Barry Manilow may not be the coolest musician ever, and his coming out as gay was about the least surprising admission since Nathan Lane came out, but when it comes to influence and sustained success as a musician, one cannot argue that Barry Manilow deserves to be inducted in the Rock & Roll Hall of Fame. Lest anyone say that Barry Manilow was not a rock musician–he was an immensely popular artist during the rock & roll era and there are plenty of acts that are not rock acts that are inducted these days . When it comes to influence as a producer and songwriter as well as immense popularity in terms of chart success and album sales as a musician with a mostly female fan base, Barry Manilow clearly has met any reasonable standard for popularity and influence that one could have. How many people have sold seventy-five million albums over the course of a career? How many have nearly fifty top 40 hits? I don’t care what genre you perform in, if you have numbers like this you deserve to be in Cleveland, regardless of how uncool you may be.
Barry Manilow’s Influence
We may take Barry Manilow’s influence in several different ways. As a philanthropist he has been noted to donate money as well as musical instruments to those who have suffered disaster, and he is certainly noted as a humanitarian. His music has been used to deter juvenile delinquents in Australia . In addition, he is noted as a performer and a songwriter and producer for such acts as Bette Midler. He has written notable jingles, including the State Farm jingle, as part of an early advertising career. He has written successful scores for Broadway as well as numerous pop and rock hits. In terms of his success, his first ten studio albums went platinum or higher in the United States, and several more later ones did as well. Eight of his compilation albums have gone at least gold, as well as three of his live albums. Three of his hits went to #1 on the mainstream charts: Mandy, I Write The Songs, and Looks Like We Made It, and numerous other songs of his hit the top 10 (including the classic “Copacabana”) as well as the top 40 from 1974 to 1983 . Of course he was dominant on the Adult Contemporary charts for a long time even after his songs ceased being mainstream hits. Again, regardless of how cool Barry Manilow is thought of as an artist, he has the lasting success and reputation to make him worthy of induction in Cleveland, and without a question his songs would be welcome to listen to for those who like classy songs sung well.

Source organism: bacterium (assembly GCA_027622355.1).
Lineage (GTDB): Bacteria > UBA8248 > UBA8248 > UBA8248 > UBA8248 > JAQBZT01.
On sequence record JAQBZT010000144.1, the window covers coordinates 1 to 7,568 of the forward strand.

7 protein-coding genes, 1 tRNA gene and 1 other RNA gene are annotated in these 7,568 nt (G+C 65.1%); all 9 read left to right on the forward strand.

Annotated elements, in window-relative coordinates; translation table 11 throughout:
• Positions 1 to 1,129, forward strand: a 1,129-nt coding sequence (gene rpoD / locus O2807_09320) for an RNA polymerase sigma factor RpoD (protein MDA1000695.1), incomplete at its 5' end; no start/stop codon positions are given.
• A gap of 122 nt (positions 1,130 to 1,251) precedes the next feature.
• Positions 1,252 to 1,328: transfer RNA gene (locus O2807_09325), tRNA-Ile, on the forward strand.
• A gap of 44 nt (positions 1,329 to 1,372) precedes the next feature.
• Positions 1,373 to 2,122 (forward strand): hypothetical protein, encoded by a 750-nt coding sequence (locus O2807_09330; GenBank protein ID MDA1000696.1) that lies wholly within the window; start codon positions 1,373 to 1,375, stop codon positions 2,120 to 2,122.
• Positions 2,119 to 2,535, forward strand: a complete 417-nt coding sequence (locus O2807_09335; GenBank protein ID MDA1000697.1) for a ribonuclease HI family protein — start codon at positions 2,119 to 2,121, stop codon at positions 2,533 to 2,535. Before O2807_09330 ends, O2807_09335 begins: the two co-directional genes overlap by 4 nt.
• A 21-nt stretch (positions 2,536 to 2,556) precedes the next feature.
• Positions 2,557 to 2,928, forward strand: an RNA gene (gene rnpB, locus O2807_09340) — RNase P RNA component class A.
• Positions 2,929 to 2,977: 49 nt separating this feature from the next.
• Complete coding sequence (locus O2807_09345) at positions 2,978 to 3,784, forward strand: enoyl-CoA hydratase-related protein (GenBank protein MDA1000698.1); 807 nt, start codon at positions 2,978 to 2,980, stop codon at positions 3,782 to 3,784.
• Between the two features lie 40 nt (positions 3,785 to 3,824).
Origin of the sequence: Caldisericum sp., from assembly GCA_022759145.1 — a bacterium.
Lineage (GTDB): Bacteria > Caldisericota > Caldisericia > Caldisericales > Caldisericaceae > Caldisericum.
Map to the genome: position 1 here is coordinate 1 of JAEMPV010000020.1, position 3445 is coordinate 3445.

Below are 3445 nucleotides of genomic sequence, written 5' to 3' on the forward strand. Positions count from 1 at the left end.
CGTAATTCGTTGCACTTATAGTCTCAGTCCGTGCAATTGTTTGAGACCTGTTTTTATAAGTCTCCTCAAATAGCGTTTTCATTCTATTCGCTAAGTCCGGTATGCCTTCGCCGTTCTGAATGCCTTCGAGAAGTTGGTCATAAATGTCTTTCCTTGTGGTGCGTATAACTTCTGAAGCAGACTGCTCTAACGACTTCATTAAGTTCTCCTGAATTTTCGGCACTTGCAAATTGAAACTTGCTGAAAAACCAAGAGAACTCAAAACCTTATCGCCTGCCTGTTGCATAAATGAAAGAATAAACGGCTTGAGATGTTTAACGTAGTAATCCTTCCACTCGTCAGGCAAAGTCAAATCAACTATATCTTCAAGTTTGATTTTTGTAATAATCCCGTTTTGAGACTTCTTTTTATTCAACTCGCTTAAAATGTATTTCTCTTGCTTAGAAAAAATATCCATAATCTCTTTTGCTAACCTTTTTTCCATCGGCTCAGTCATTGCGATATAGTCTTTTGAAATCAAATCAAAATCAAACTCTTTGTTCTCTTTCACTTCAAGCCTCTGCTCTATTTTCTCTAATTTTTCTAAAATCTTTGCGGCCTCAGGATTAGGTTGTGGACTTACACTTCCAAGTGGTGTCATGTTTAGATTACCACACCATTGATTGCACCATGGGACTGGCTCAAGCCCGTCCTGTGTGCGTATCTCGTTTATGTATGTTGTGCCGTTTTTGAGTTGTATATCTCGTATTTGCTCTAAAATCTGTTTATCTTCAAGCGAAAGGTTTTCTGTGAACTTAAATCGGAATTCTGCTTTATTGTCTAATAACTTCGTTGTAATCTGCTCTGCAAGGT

Why Barry Manilow Belongs In The Rock & Roll Hall Of Fame
He has sold 75 million albums, made a boatload of enduring hits that are still played on the radio, has had successful tours and Vegas residencies lasting long after his mainstream career declined, and has been influential on Broadway and in jingles as well as in songwriting and producing for artists like The Monkees and Bette Midler. He is known as an excellent writer as well as an interpreter of the songs of others. If you want awards, you can look at his RIAA award for album sales or his stack of Grammys. There might be a lot of critics who would make fun of him, but one cannot deny his success and that it has lasted over the long haul. People still like hearing him sing and still buy his albums and his songs remain perennial easy listening and adult contemporary classics. Any of these achievements alone would be enough for induction, and to have all of them makes it obvious. His songs are certainly inescapable if you have a taste for showy but tuneful music.
Why Barry Manilow Isn’t In The Rock & Roll Hall Of Fame
It’s easy to see that a group of rock critics might not think he’s cool enough to make it. He was never a particularly macho musician and was long rumored to be gay before confirming it after it went public. Is being uncool and gay enough to make one impossible to induct in the Rock & Roll Hall of Fame, regardless of hit singles and popular albums and influence on other acts? Should it be?
Verdict: Put him in already, while he’s still alive.
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